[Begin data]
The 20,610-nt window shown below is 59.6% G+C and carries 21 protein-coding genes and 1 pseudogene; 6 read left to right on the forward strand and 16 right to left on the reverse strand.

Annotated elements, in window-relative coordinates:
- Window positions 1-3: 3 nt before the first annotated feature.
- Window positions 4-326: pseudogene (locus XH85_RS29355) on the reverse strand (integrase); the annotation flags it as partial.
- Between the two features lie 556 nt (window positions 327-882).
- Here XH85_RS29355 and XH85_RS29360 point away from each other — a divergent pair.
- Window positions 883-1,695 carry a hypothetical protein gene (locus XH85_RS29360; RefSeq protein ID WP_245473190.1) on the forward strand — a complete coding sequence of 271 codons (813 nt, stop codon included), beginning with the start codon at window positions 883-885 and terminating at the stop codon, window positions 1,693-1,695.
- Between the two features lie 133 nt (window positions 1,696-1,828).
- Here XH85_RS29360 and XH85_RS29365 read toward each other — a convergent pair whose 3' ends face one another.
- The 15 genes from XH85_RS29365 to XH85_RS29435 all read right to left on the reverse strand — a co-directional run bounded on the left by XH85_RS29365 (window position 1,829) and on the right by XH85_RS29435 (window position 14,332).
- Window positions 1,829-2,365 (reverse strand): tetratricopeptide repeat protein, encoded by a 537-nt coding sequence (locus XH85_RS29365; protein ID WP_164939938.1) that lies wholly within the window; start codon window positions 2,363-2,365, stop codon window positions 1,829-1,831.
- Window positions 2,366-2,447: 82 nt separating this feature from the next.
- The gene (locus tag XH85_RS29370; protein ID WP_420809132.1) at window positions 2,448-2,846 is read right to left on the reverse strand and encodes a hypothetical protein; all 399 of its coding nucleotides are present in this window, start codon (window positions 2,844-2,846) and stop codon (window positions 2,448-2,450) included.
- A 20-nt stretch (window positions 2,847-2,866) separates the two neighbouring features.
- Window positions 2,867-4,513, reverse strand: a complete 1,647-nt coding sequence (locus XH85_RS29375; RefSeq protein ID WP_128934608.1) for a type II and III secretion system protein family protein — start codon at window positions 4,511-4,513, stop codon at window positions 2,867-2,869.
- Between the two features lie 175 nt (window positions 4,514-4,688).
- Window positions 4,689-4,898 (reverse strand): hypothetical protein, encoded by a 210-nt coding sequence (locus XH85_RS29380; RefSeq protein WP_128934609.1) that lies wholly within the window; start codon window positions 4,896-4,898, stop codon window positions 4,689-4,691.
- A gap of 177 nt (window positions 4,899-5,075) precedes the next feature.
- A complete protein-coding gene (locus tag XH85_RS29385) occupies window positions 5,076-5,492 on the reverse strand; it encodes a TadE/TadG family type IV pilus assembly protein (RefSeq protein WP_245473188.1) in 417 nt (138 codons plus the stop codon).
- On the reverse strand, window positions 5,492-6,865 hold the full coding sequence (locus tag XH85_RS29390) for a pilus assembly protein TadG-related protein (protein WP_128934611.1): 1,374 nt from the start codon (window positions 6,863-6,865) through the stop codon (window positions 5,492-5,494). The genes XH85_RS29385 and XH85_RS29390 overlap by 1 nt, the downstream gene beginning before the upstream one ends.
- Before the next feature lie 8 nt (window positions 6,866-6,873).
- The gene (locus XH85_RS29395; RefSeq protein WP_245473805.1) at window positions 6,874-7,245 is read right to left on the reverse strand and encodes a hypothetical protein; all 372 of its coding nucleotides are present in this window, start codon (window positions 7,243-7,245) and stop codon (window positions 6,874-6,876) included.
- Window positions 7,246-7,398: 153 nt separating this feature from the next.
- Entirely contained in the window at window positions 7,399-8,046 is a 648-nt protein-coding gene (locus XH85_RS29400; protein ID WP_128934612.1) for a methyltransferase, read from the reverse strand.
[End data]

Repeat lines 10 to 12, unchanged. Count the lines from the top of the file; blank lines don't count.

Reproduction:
- The 15 genes from XH85_RS29365 to XH85_RS29435 all read right to left on the reverse strand — a co-directional run bounded on the left by XH85_RS29365 (window position 1,829) and on the right by XH85_RS29435 (window position 14,332).
- Window positions 1,829-2,365 (reverse strand): tetratricopeptide repeat protein, encoded by a 537-nt coding sequence (locus XH85_RS29365; protein ID WP_164939938.1) that lies wholly within the window; start codon window positions 2,363-2,365, stop codon window positions 1,829-1,831.
- Window positions 2,366-2,447: 82 nt separating this feature from the next.